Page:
There were definitely more sellers than buyers in the gold market today as the precious metal declined by more than $100 per ounce and slid below the $1,400/ounce level in US trading following the 4.1% loss seen on April 12.
“It’s a slaughter. It all comes via the futures market. On Friday, more than 1,100 tons of paper gold had been traded. That is more than annual gold demand from China or India. I can’t see a fundamental reason for this, to be honest,” said Carsten Fritsch, senior commodity analyst at Commerzbank AG.
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Market participants are worried that gold demand may be reduced by slower purchases from China and India, sale of the yellow metal by European investors due to fears of tighter US central bank policy, and increased supply caused by Cyprus selling part of its gold reserves to fund its bailout package. According, investment banks, including Goldman Sacks, reduced their gold target prices.
Last week’s and today’s price drops may indicate the start of a bear market for gold, as it has broken a key support level of $1,400/ounce. Panic selling has accelerated this break, and could continue in the short term as market participants are wary of gold’s direction and see selling opportunities now.
Chart as of April 15, 2013
Gold bulls argue that reasons for owning gold have evolved over the years, and remain valid:
Safe Haven: Cyprus situation and ongoing European debt crisis highlights gold’s role as a safe haven investment. As long as there are financial crashes, there will be a demand for gold during such times. Hence, central banks will keep gold reserves to protect themselves against financial calamity. For investors, keeping a small allocation to gold may help protect against downward currency fluctuations and sovereign debt downgrades (e.g. U.S. getting downgraded).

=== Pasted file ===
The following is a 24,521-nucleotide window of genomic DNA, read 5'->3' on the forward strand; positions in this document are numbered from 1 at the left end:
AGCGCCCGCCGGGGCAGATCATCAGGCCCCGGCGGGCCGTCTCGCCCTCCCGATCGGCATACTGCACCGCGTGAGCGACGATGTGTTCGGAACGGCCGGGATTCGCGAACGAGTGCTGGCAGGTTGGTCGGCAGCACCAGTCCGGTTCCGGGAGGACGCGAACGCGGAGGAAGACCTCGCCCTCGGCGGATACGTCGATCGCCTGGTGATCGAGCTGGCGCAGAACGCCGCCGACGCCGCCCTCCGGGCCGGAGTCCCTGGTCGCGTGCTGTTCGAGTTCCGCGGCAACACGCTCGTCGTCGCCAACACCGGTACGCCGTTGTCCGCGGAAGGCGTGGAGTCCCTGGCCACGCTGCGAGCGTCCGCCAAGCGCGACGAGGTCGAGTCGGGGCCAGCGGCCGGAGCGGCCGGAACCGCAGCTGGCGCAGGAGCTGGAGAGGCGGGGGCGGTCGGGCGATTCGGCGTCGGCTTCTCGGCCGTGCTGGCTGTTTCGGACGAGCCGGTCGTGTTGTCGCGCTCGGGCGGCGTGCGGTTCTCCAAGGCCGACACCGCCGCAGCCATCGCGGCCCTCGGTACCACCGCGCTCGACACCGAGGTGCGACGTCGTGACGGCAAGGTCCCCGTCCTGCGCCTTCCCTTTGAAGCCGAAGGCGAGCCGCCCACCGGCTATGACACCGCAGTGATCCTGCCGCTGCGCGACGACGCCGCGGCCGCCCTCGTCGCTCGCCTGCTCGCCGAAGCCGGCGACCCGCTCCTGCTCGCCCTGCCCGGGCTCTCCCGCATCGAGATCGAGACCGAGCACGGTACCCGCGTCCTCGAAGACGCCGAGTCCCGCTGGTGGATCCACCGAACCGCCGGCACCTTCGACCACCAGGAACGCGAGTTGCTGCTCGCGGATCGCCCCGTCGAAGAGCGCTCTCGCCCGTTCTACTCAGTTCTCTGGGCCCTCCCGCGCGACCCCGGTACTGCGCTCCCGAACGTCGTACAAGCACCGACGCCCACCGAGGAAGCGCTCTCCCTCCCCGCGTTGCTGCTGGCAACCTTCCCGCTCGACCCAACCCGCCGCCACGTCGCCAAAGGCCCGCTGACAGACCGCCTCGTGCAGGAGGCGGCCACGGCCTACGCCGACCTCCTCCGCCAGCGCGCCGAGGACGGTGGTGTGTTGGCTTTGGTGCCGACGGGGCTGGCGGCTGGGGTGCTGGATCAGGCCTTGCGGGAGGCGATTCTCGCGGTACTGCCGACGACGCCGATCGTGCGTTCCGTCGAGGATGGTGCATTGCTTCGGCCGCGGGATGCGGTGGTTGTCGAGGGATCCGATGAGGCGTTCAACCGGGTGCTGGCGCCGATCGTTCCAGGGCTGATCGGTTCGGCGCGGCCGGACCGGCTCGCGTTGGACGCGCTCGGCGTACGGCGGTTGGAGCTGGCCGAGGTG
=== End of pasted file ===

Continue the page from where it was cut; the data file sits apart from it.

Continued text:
Luxury Metal: Gold is still used as a status symbol and as decoration for wealthy homes and lavish events. Demand for luxury goods is less sensitive to economic downturns, as the wealthy are less affected relative to the general population.
Also, if prices remain low (below $1400/ounce), gold producers may scale back production reducing supply and helping a price recovery. Production of gold at low prices will likely not yield enough profit for gold miners to produce gold.
Gold bulls, such as Julian Jessop of Capital Economics, said that fears of US Federal Reserve tightening and Cyprus gold reserve sales are overblown. Jessop stated “The US monetary base is still on course for around $3.5 trillion, which…at face value, would be consistent with a gold price of $2,000 per ounce. What’s more, other major central banks, including the Bank of Japan and the Bank of England, are set to ease further.” He also added that an early ending to U.S. QE 3 and/or worsening of European debt crisis will add additional volatility to financial markets boosting gold’s price.
Finally, note that gold is not the only commodity hit by the price slump. Base metals such as copper and commodities such as oil have also suffered declines.